My son’s baseball season is over, and it was a lesson to me about the value of good coaching. There’re lots of things that go into coaching, it became clear. For example, I began to believe that if you first don’t instill an understanding of what it means to be a team, you don’t have a chance. And then you’ve got to build not only the individual skills, but also the strategy. Also, you’ve got to have support. I saw teams with really active assistant coaches, and the effect on the team performance was obvious.
I recall from previous years’ soccer coaching that the association’s approach was to drill skills first, and then introduce strategy (not even in the first year). This is apparently something that helps build to a national capacity, though it only works if all coaches observe it. That wasn’t the case, unfortunately, but we still supported our coach in that perspective and were glad he focused on the kids development, not the parent’s desire for their kids to win (and my son’s team did win some). And at this stage baseball strategy would be appropriate.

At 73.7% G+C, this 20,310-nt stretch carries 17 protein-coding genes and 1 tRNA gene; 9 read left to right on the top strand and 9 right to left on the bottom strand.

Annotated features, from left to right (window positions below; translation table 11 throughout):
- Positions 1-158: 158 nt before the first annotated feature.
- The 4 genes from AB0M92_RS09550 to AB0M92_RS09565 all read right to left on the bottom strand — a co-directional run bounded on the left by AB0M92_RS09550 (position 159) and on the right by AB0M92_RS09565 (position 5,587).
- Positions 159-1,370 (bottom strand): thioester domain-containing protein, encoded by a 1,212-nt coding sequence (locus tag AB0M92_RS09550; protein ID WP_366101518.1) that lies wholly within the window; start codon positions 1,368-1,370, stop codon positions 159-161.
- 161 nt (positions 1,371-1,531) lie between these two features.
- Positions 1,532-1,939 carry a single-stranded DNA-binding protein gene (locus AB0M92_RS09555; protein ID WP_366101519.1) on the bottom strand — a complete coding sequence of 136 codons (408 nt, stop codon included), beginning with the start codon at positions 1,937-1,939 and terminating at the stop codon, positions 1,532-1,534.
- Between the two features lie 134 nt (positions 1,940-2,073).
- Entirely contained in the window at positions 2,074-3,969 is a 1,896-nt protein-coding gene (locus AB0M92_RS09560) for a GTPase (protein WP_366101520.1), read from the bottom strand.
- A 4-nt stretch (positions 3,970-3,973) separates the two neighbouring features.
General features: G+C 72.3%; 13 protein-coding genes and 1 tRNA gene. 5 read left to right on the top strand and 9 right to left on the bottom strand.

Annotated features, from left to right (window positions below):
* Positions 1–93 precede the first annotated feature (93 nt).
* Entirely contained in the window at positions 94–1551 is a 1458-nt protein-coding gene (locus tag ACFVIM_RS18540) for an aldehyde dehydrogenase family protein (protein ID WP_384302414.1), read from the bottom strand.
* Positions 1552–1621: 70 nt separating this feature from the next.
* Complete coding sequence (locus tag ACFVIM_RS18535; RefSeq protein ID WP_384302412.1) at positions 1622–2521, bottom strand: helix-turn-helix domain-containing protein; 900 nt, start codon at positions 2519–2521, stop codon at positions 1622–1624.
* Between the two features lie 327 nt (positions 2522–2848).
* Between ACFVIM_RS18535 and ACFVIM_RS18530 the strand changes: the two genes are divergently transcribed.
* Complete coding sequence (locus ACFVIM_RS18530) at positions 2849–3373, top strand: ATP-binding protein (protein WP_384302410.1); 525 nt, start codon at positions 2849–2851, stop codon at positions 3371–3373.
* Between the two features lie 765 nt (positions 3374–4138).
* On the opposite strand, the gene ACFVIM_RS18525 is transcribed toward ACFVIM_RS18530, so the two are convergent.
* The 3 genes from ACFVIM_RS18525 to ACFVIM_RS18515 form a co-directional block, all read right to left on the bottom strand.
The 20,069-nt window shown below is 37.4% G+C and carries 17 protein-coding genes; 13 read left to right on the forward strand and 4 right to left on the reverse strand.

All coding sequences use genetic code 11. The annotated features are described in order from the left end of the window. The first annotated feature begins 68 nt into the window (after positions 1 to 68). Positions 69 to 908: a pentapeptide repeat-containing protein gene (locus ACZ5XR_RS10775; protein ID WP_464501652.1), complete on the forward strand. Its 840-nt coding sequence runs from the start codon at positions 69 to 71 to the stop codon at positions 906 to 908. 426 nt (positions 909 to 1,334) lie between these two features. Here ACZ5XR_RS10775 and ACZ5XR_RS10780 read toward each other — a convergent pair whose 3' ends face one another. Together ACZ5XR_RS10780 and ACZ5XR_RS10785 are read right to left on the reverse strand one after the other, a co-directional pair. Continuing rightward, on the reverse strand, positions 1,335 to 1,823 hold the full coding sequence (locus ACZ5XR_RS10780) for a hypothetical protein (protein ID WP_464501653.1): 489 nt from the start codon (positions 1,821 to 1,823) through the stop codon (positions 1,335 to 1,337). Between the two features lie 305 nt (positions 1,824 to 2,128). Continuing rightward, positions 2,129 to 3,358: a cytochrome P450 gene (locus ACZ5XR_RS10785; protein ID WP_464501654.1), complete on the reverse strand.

It occurred to me that a great technique would be to ask the kids what is necessary, and tease it out of them, and even do some experiments to help them learn the tradeoffs and why to do it a particular way. There’s a role for instruction, typically for expediency, but I think a blend could be achieved. I heard other coaches telling their players, before each batter, where the play was. I’d be inclined to think that a better approach might be to ask them where the play is. Making them self-coaching would be a good outcome.
I admit I find the prospect a little daunting, but I still regret that my unpredictable schedule means I can’t commit to coaching. I’d like to think that a chance to practice what I preach in that specific instance would be of benefit not only to me but also to the kids.